Veteran Stories:
Dorothy Lincoln


  • Dorothy Lincoln's Bletchley Park Commemorative Badge. Recieved from the British Government, 2009.

  • Late Husband's Distinguished Flying Cross

    Dorothy Lincoln
  • Dorothy Lincoln proudly displaying her Bletchley Park Commemorative Badge, 2011

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"If our watch was responsible for some wonderful thing happening or a victory or something, sinking of a ship or something like that, they would come and tell us and say, you were responsible on your watch and we all yelled hooray."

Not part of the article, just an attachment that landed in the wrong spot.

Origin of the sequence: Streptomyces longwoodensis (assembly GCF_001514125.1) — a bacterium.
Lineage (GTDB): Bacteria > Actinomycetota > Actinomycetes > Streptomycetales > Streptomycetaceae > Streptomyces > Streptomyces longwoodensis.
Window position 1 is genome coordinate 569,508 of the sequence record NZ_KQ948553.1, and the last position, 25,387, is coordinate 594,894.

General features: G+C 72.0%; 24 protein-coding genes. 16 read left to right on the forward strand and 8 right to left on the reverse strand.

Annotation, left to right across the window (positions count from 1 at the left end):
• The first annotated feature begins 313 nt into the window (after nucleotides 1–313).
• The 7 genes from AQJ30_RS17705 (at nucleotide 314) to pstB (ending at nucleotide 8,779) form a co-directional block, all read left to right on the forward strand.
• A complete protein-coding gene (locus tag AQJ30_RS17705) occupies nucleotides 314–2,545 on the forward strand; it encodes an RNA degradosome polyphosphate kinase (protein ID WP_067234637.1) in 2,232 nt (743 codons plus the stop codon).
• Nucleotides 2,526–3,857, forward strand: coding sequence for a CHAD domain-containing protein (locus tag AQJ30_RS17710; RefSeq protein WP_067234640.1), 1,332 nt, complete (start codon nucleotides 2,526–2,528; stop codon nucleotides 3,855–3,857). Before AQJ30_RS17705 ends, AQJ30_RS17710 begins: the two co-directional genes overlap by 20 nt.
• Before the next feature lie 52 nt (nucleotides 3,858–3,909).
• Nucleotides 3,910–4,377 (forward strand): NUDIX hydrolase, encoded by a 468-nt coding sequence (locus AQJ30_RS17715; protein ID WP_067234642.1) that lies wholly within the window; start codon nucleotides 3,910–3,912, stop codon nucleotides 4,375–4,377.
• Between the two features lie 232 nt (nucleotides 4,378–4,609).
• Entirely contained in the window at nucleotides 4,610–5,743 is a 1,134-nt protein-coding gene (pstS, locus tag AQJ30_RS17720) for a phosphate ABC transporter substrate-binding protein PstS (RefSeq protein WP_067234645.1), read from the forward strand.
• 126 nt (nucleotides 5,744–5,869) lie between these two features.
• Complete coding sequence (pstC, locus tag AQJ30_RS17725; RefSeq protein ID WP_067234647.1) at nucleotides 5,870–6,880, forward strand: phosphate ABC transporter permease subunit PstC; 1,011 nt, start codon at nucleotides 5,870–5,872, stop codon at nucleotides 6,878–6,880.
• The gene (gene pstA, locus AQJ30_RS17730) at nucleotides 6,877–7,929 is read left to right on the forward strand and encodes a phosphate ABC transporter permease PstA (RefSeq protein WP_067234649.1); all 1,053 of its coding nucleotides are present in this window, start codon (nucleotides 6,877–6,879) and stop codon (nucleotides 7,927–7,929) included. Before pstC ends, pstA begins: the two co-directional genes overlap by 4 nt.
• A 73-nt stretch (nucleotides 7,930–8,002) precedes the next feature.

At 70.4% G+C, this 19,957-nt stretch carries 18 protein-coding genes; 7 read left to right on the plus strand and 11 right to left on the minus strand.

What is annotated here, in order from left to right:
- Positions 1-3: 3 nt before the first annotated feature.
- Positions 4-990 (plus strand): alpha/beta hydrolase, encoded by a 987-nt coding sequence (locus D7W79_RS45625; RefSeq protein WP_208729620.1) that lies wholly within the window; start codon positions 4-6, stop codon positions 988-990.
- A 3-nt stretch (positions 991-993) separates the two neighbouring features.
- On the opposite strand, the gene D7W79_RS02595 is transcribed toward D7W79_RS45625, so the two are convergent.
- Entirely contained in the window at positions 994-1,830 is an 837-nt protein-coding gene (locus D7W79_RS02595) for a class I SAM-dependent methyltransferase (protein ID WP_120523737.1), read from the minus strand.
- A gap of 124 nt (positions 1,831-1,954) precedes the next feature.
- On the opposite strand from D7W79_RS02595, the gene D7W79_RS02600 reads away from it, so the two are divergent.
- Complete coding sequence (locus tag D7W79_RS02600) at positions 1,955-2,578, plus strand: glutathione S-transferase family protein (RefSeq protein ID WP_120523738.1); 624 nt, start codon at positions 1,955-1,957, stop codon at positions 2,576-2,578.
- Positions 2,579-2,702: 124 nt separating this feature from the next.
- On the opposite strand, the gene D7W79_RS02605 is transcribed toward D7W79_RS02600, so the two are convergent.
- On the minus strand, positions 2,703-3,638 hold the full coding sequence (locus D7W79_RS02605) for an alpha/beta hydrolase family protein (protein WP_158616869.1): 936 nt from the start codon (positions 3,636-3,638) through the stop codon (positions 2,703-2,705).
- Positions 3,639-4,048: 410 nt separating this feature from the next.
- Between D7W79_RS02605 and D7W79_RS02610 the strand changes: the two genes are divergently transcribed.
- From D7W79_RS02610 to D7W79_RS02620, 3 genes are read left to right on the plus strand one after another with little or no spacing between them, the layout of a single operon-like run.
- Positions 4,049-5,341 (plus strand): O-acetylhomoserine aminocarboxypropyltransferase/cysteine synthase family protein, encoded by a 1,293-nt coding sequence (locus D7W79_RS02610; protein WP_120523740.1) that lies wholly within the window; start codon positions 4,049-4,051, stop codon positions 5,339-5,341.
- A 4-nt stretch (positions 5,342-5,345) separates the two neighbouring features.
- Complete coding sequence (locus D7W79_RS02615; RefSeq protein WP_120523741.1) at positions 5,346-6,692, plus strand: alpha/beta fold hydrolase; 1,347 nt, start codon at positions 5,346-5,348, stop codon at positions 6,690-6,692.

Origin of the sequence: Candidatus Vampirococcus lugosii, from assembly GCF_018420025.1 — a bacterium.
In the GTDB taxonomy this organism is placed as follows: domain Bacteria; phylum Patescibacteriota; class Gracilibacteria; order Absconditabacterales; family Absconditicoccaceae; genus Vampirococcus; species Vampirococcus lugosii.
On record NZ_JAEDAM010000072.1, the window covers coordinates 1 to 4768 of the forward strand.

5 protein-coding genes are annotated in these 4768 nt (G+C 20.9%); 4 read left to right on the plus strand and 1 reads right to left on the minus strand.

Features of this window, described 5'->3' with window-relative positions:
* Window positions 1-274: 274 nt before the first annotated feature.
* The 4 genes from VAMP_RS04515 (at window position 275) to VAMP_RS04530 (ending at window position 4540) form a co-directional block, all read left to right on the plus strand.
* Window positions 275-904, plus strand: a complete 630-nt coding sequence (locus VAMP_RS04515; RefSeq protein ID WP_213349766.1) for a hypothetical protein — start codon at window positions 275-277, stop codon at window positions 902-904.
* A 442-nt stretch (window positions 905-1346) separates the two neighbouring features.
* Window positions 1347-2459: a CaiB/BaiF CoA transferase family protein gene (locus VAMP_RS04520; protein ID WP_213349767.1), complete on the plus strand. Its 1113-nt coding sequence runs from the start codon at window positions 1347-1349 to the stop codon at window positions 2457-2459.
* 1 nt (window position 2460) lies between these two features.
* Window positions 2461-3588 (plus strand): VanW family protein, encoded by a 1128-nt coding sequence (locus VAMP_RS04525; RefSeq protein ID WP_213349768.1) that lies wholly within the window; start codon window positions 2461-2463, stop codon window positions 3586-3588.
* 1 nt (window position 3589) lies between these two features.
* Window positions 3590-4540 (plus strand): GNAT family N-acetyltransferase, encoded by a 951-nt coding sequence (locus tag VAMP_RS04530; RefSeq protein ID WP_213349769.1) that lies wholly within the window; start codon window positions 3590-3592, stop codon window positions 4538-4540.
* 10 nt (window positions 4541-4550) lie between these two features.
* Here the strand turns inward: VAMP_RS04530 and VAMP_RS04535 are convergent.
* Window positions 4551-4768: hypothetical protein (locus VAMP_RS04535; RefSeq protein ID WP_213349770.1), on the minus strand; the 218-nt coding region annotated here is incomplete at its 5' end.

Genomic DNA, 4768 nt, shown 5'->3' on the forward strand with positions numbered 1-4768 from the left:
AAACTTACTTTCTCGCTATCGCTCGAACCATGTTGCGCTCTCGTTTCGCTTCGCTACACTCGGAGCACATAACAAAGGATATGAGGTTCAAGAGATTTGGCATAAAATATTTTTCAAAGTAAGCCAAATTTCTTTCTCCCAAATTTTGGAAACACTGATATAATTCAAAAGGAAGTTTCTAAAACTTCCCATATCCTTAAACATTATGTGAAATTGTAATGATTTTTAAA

We had a good life and then of course, everything changed when war was declared. Because the first thing, we had to all start carrying around a little cardboard box with a gas mask in it. And at the end of our street was a little board up on a pedestal and it would have changed colour if there was a gas attack. So then we’d all have to don these gas masks and they were a big nuisance. They got in the way because you had to have them strapped around your neck, hanging on you anyway. After about a few months of this, I think they realized that this wasn’t going to come about because the Germans had as much to fear from us spreading gas over there. So that was good, we didn’t have to carry those around anymore. But then, many people thought the war was going to be all over by Christmas of 1939. Over London, they had great big balloons floating. That was so that the planes couldn’t dive down and dive bomb the important landmarks and buildings. So they ended just before the place where I lived in Kent, so of course, Germans who had been caught by the fighters, they would get over the blues, the last of the blues, and then they’d drop their load. So we got our share, it wasn’t anywhere near as bad as the city of London but we got our share of bombings. But often I can remember, I’d be far enough away, I used to cycle with two friends and I often remember an air raid on the way to school and we’d have to get off our bicycles and try to find a tree or something just to stand under or throw yourself on the ground, that’s what they advised you to do. And I know one day I’m standing underneath this little tiny slender cherry tree and my friend said, come on, come on, get down. I said, I’m not getting down there in my new coat, I had this precious thing, this new coat. And that was 24 clothes ration tickets and we only got about 30 for the whole year per person. Because I worked in London, I had my interview at the Admiralty and the officer who interviewed me or anything to do with numbers. The fact that I had taken accountancy courses and worked in that department at the Perely Shorts company because a lot of the men who had retired came back to help run it, because all the young men were in the forces. And so it was girls right from school, we were running this insurance company with help from many senior members who had worked there for many years. But a lot of them came back out of retirement. By the end of the war, we were tracking 90,000 messages a month and they had a huge staff that the government could look it over and then they would decide which was important, which messages were important and to help the government, Churchill in particular, because it was his whole baby in the first place, and to help him run the war. And by the end of it, we knew more about, sometimes we knew information before even the high command in Germany would find out. And we had listeners all around the world, you know, messages coming in. And then of course, had all the linguists, we just did the first part which was purely mechanical. And then it would go to the special huts where the linguists would interpret what we’d found out, so it was quite incredible. [Secrecy of Bletchley Park] And that was when they shared. Now, you must realize this is absolutely secret. You must not tell anyone, especially anyone of your relatives or boyfriend or anyone who was serving. Because if they’re taken prisoner, they could be tortured for information if there was any sort of it being, what we were doing over there, cracking this Colosisus. And so they said, if you do tell anyone, if you break your promise, you will be fined 2,000 pounds and you’ll go to prison for two years. Well of course, we were all horrified, we were scared of even talking in our sleep. My husband was very smart and he used to come and meet me, if he had a leave and I didn’t, and he’d come to the gates of Bletchley and he would see the guards on the gate. Every time we went in, they’d board our buses, British soldiers, fully armed, look us all over, as long as we were all in uniform and there was an officer to vouch for us, we’d be cleared and then the bus would advance into the park, to the parking lot. And he was sort of, you know, I figured out what you’re doing in there. He said, there’s army, navy, air force, civilians, he said, I think you’re decoding. Well, I nearly died on the spot and I thought, oh my God, what am I going to say. And then I said, now how could I be doing that, I don’t speak German. And if our watch was responsible for some wonderful thing happening or a victory or something, sinking of a ship or something like that, they would come and tell us and say, you were responsible on your watch and we all yelled hooray, hooray. But they didn’t give us a drink for it. Well, no, a bus would come, they’d say there’s going to be a dance at the American air station. So we need so many volunteers and so they’d send a truck, we’d clamber in the back, we’d all go off to this, some place where the Americans were stationed. I remember once I heard Glen Miller. Like I knew of him, I knew of Glen Miller because he was in movies but that was so sad because he was shot down [plane disappeared en route from a flight from England to Paris on December 15, 1944]. Well, I tell you, it was a privilege to be around. I know that’s a terrible thing, people would say, oh, how awful to live there. The whole nation with very few exceptions, everybody looked out for everyone else. And I have never seen such marvelous shows of humanity. And if a bomb hit your house or something happened like that, there’d be hundreds of people come from all around and help the family, take them in until they could shelter permanent shelter if their houses were destroyed. Everybody did something, women just helped to take over. And then after the war was over, they said, oh well, now you’ve got to leave and just go back to your little houses because the jobs have got to be for the men now. So that’s why they started to rebel a bit and quite a different world now for women. But it did make a difference.